where is the restored image, and the Q generated images are combined to be an HFR video.

In the following subsections, we propose two corresponding network designs to learn deblurring using Equation 5 and HFR video generation using Equation 6.

Figure 2: The architecture of our event-based residual deblurring/HFR video generation net. The DenseNet/Conv-LSTM blocks are used in the downsampling procedure as the feature blocks. The input of the network is concatenation of binned events and an image, which is the blurry image/previous frame. The output is the sharp image/next frame.

3.2 Event-based residual deblurring net

Network architecture.

According to Equation 5, our goal is restoring a sharp image using events. While the function is highly undetermined and hard to be explicitly described. So we design a learning-based method to learn such a function from training data. We propose a generation network whose architecture is shown in Figure 2. In addition, we introduce a global skip connection, which matches our formulation and makes the generation results better, then our network can be treated as a residual learning one.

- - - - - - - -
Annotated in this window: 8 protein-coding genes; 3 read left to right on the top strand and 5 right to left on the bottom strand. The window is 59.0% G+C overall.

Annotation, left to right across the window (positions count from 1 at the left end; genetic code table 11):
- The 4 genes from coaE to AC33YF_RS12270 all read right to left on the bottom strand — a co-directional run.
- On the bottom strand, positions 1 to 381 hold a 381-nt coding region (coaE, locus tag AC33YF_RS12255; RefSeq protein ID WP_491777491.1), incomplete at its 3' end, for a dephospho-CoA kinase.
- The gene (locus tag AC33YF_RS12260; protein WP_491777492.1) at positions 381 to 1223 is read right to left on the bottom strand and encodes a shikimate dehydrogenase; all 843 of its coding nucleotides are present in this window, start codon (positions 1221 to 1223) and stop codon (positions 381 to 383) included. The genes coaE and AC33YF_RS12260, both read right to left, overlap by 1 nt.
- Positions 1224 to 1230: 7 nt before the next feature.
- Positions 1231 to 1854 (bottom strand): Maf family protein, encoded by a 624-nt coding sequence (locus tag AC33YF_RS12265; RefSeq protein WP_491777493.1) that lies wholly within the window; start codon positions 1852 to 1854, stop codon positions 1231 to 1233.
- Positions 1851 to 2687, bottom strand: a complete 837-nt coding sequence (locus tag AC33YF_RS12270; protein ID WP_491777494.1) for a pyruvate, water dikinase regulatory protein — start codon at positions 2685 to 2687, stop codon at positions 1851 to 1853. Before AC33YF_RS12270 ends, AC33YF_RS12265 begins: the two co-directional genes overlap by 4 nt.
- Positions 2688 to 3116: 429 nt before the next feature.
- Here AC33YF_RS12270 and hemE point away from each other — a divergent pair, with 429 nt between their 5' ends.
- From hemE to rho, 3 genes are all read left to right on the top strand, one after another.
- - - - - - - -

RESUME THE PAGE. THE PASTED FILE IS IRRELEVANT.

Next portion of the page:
As described above, given the blurry image and events, we denote our prediction as


where is the output of our network trained with the event sequence , blurry image B and , which consists of all network parameters to be learned. According to the results in [24], features like gradient can guide the deblurring tasks effectively. So our network should learn the relationship between the event sequence and the change of intensity depending on the local information and features in the blurry image.

Our network consists of two parts: the encoder part, which is used to extract features in the blurry images and stacked events frames, and the decoder part, which is used to fuse encoded blurry images with the encoded events.

The encoder part is designed based on DenseNet to extract local features, which may simply be the gradient of the blurry image and the gradient of the current estimate, possibly thresholded in flat regions [16]. Recent works also show that DenseNet can be trained to extract high-level features in an image even better than the popular ResNet [10]